Tips for You on National Data Privacy Day
Written by Theresa Wiese, Managing Director of Compliance & Risk Management
January 28th is National Data Privacy Day, an educational initiative focused on raising awareness among businesses and individuals about the importance of protecting the privacy of personal information. As more and more companies, websites, and social media collect personal information, it’s essential to consider how you can do your part to keep yourself safe.
To understand the importance of Data Privacy Day, it is vital to understand Personally Identifiable Information (PII) and exactly what privacy is. PII is any combination of data points that can lead to the identification of a specific individual. This can be things such as your name or email address, but most times PII refers to “sensitive PII” such as your Social Security number, driver’s license information, state identification information, or personal account numbers. Sensitive PII can also exist if PII is combined with another piece of information about you such as a birthdate, medical information, or even passwords. The more pieces of data combined about an individual, the more valuable and sensitive the body of information becomes.
First Business honors your privacy and not only protects your confidentiality, but follows principles related to managing your information, including:
- Not sharing your information without your permission, except as required by law;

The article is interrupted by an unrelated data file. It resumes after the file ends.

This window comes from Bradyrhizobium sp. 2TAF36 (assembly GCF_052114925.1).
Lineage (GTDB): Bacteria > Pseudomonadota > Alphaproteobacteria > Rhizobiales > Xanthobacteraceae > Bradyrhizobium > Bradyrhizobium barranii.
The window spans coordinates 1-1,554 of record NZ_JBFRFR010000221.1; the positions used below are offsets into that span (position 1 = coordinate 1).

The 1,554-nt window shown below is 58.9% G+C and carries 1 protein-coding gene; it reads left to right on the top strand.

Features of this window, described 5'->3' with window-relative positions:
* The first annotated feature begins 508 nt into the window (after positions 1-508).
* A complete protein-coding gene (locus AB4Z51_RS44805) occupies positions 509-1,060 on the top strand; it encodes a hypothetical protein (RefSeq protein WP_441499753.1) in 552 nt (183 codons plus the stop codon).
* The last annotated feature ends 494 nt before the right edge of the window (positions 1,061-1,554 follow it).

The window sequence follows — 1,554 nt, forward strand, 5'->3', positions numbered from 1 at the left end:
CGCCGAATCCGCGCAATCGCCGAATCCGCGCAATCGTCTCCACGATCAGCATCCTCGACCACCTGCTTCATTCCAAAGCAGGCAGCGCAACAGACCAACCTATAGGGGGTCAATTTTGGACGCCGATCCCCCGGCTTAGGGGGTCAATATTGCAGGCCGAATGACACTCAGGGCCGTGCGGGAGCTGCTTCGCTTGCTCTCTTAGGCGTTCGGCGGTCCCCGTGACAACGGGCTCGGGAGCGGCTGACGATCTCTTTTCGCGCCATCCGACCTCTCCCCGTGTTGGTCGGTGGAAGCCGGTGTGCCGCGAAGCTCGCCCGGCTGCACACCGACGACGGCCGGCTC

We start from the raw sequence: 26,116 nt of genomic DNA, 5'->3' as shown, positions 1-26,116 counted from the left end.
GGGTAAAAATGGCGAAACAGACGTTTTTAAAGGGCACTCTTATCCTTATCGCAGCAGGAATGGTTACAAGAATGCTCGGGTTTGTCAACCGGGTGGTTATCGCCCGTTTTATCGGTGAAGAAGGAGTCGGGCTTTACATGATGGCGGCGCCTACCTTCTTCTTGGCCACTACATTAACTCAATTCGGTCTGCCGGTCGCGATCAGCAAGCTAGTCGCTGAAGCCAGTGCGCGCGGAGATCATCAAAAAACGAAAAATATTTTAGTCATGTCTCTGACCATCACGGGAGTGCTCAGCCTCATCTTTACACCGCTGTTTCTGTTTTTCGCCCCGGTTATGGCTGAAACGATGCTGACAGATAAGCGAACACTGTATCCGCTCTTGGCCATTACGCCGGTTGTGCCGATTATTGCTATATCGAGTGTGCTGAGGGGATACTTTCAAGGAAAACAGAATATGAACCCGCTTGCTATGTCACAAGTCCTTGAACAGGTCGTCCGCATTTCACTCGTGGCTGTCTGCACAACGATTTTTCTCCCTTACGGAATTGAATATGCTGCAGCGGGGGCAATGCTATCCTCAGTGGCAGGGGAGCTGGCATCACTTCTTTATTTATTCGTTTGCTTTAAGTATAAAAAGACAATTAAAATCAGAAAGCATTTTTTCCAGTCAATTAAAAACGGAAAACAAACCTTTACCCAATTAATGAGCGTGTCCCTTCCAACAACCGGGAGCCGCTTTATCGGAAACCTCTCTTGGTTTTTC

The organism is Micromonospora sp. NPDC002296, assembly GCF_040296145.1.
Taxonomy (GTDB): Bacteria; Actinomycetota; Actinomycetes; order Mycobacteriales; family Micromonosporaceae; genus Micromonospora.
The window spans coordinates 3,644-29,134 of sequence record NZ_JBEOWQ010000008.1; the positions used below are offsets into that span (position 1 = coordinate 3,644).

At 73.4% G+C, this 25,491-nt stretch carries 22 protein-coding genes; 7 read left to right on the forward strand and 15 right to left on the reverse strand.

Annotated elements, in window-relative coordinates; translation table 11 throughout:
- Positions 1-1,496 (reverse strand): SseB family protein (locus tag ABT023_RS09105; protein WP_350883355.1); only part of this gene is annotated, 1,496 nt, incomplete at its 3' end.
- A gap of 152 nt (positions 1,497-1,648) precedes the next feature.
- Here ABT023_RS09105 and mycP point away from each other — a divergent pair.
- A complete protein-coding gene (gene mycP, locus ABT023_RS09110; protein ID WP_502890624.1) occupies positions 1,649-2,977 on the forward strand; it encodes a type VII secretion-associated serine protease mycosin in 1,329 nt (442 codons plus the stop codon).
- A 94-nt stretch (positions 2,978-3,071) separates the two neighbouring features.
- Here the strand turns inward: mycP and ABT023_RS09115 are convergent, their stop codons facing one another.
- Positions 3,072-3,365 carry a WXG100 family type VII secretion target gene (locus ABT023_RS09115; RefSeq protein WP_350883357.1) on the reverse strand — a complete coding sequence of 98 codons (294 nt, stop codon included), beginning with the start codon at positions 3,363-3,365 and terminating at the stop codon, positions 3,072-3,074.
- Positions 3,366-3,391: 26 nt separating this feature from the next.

- Allowing you to review and correct information as necessary.
To understand your privacy rights, it is essential that you read the privacy policies of any organization to whom you provide personal information, especially PII. This includes websites, health care providers, insurance companies, and financial institutions. If you do not agree with how they intend to protect your privacy or use your data, consider not using their service.
Privacy is a Shared Responsibility:
Identity Theft Protection:
Unfortunately, there were countless breaches of PII by cyber criminals in 2017, which resulted in the exposure of information about millions of people. As a result, sometimes companies or organizations offer credit monitoring for one year, but this is a very short time. Those who stole the information, or those to whom they passed it on, may hold it for much longer than a year before using it to steal your identity, commit credit card fraud, or something worse, in your name. If you are a victim of a breach, check out some of the FTC’s resources on starting a credit freeze to protect yourself.
If you are considering identity theft protection services, research the firms you are considering engaging with and ensure you understand the services they will and will not provide. Read their privacy policies, because for them to deliver these services you must provide them with varying amounts of PII.
Protecting privacy is both your responsibility and that of the individuals and organizations that have information about you. Do everything in your power to be aware of how you personally can compromise your privacy and hold organizations with which you engage accountable for their management, or mismanagement, of your personal information.
In the meantime, happy National Data Privacy Day!
For More Information:
Stay Safe Online website (National Cyber Security Alliance)